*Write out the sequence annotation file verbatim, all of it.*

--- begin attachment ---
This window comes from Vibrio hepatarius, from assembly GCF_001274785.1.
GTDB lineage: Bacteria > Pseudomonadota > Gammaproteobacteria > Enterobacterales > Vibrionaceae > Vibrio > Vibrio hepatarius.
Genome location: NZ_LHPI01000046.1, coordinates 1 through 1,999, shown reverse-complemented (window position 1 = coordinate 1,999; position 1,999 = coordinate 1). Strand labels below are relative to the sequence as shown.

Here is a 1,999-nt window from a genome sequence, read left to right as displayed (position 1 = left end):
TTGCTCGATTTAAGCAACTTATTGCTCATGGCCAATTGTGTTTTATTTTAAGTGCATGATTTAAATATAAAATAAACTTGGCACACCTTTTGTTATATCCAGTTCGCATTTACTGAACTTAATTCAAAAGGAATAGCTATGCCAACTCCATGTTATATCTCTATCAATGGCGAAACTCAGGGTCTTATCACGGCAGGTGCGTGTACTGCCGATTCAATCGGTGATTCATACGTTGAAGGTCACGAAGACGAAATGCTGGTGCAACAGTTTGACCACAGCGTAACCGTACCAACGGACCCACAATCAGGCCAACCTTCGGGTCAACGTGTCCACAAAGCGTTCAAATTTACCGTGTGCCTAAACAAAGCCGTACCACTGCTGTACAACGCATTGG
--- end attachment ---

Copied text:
This window comes from Vibrio hepatarius, from assembly GCF_001274785.1.
GTDB lineage: Bacteria > Pseudomonadota > Gammaproteobacteria > Enterobacterales > Vibrionaceae > Vibrio > Vibrio hepatarius.
Genome location: NZ_LHPI01000046.1, coordinates 1 through 1,999, shown reverse-complemented (window position 1 = coordinate 1,999; position 1,999 = coordinate 1). Strand labels below are relative to the sequence as shown.

Here is a 1,999-nt window from a genome sequence, read left to right as displayed (position 1 = left end):
TTGCTCGATTTAAGCAACTTATTGCTCATGGCCAATTGTGTTTTATTTTAAGTGCATGATTTAAATATAAAATAAACTTGGCACACCTTTTGTTATATCCAGTTCGCATTTACTGAACTTAATTCAAAAGGAATAGCTATGCCAACTCCATGTTATATCTCTATCAATGGCGAAACTCAGGGTCTTATCACGGCAGGTGCGTGTACTGCCGATTCAATCGGTGATTCATACGTTGAAGGTCACGAAGACGAAATGCTGGTGCAACAGTTTGACCACAGCGTAACCGTACCAACGGACCCACAATCAGGCCAACCTTCGGGTCAACGTGTCCACAAAGCGTTCAAATTTACCGTGTGCCTAAACAAAGCCGTACCACTGCTGTACAACGCATTGG